This story of young men struggling to create meaningful lives for themselves through the vehicle of a fledgling business was largely predictable but, as with films like Chak De India, if someone hands me a chestnut that they've done something interesting and appealing with, then that is perfectly fine by me. The writing and performances created real people who were easy to recognize and empathize with. Coincidentally, I saw this and Delhi Belly within a week of each other, and they strike me as similar, if maybe just in their subjects of non-rich 20something men in Delhi trying to identify and/or do what they care about while juggling the problems life tosses their way. Both films have some very dear friendships at their core, too, and that focus pushes all the right buttons for me.

Read the frustrating story of the making and distribution (or not) of this excellent film at Dear Cinema and please, please go watch the film if it's playing at a festival near you!


Anonymous said…
Hey, thanks for the thumbnails and the trailers, may have convinced me to do a kamikaze film fest run to NYC to see Shuttlecock Boys on the 14th...Temptress!
dustdevil liz said…
Thanks for the quick reviews and links.Our film festival is next month, so I have my fingers crossed that we get some of these films, otherwise, I'll keep an eye out for dvds.

"Eclipse" looked particularly interesting, especially since I have some eclipse-o-phile friends.
red42 said…
I must look out for these - sadly we don't seem to get anything as interesting at our Indian Film Festival here :(
I did manage to catch Stanley ka dabba on the plane back to Melbourne and I loved it! I did cry though - the kid is fantastic. Definitely well worth a watch :)
Jenny - Oooh yes, do go see Shuttlecock Boys! It's very sweet - nothing wildly groundbreaking, but it's well done and very satisfying and the main actors in it are great.

liz - Yes! Do! And: eclipse-o-philes would LOVE this one!

red42 - I cried too! And when the lights came up Paresh from Curry Smugglers, who was sitting in front of me, said "Oy Beth, did you have your kleenex?" :D
Anonymous said…
I'm so pleased you got to see TEOT -- though I was mildly frustrated at not being able to attend CSAFF, the selection there was *much* better than at Toronto's SAFF, sadly. It has me wondering if I could save up and go to Chicago next year.

BTW, I think TEOT is having its last festival screening next weekend in NYC at the Imagine Science Film Festival
Jack said…
WHat a wonderful post ! I had fun reading all your answers. :) YOu should do more of this. You did great job man.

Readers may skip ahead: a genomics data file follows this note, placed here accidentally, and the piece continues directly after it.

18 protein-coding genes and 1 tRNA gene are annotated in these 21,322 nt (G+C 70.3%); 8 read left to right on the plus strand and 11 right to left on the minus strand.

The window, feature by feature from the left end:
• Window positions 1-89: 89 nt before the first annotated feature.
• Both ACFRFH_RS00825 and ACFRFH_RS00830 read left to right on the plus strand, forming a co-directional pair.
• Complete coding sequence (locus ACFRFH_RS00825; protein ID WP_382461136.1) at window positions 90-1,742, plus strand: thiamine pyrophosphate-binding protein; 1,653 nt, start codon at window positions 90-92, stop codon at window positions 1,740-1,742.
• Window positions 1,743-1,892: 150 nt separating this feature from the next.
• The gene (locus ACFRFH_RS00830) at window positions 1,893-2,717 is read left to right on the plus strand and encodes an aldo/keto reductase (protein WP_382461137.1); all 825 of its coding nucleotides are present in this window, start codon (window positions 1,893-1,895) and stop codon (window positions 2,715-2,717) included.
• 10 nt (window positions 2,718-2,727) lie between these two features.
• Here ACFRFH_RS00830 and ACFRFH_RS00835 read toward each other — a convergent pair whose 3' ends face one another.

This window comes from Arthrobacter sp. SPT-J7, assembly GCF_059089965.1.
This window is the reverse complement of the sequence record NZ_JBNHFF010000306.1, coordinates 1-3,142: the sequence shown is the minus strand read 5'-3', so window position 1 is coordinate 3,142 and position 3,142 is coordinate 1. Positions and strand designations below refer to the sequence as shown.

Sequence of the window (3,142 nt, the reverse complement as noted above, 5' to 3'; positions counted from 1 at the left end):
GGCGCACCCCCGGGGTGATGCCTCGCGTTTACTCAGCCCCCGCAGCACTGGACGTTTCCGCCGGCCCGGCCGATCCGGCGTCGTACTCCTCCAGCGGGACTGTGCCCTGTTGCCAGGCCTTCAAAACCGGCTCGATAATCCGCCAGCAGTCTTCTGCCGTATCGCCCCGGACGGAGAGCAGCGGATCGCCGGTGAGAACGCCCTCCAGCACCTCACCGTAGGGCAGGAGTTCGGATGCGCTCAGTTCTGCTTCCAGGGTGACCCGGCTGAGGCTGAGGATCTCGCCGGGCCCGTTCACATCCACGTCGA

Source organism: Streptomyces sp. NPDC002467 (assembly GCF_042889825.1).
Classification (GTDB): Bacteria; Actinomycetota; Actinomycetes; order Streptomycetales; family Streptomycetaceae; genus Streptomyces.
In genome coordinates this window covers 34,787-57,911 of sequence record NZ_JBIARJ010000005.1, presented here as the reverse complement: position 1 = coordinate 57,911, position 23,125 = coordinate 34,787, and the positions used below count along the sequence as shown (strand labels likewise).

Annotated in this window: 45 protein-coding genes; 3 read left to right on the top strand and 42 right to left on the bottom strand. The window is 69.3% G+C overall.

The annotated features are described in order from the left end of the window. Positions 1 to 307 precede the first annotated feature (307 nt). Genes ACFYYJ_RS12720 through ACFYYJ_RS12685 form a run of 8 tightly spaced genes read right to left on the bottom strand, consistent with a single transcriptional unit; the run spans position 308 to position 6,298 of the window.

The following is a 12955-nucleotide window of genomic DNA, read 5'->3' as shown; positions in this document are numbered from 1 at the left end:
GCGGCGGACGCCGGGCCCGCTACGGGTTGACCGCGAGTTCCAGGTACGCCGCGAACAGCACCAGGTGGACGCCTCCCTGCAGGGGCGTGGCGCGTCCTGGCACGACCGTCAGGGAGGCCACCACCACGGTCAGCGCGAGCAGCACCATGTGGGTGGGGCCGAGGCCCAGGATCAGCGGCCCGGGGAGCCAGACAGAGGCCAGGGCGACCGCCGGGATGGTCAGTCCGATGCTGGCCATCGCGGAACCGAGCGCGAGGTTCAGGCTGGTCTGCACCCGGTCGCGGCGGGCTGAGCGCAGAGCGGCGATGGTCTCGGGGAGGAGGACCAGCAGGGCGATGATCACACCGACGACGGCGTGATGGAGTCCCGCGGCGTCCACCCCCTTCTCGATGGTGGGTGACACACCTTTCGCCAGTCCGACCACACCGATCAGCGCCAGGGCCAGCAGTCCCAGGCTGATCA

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Anuradha Rana said…
Hi Beth,

Thanks for the shoutout to Ring Laila and the kind words. I'm so glad that you were able to see it and that you liked it. Hopefully I'll be able to get the film out to a lot of young women (and men!)

Hi Anu! I hope so too - it deserves to be seen! :)
saptarshi said…
i saw a clip of sthaniya sambad on youtube, and it resonated with me. i guess the movie sought to engage with a turn of the century sense of dislocation? as a long time resident of calcutta, it's useful to know that development (in the classic sense) came really late to Calcutta. Even with the liberalization to a market economy of INdia having happened as long ago as '91, the malls, and the multiplexes and all that jazz came really late, as late as 2003. So, on one hand there's the standard marxian harangue about metabolic alienation, which is interestingly done, but not stellar-ly original. It has some documentary value to me I suppose. I found this review online which was a fairly well thought out piece about the movie.

i would add, if it means anything to you at all, that the north calcutta/south calcutta binary means nothing to me, and also being much younger than the person who wrote the piece (I think), the changes to the city's landscape happened in my late teens, and I had no serious discombobulation or critical engagement with any of it. Also, Park Street doesn't imply a sort of mystical El Dorado to me, nor does it particularly code as the white colonizer's neighborhood.
Saptarshi - Sorry for this late reply - I lost track of my email notifications there for a bit. This is a FASCINATING comment and I really appreciate you leaving it. I almost want to see the movie again to try to make sense of it knowing all this!
Mette said…
Stanley Ka Dabba was just lovely... what an unusual Indian children's movie! I hope Partho has a bright future ahead of himself.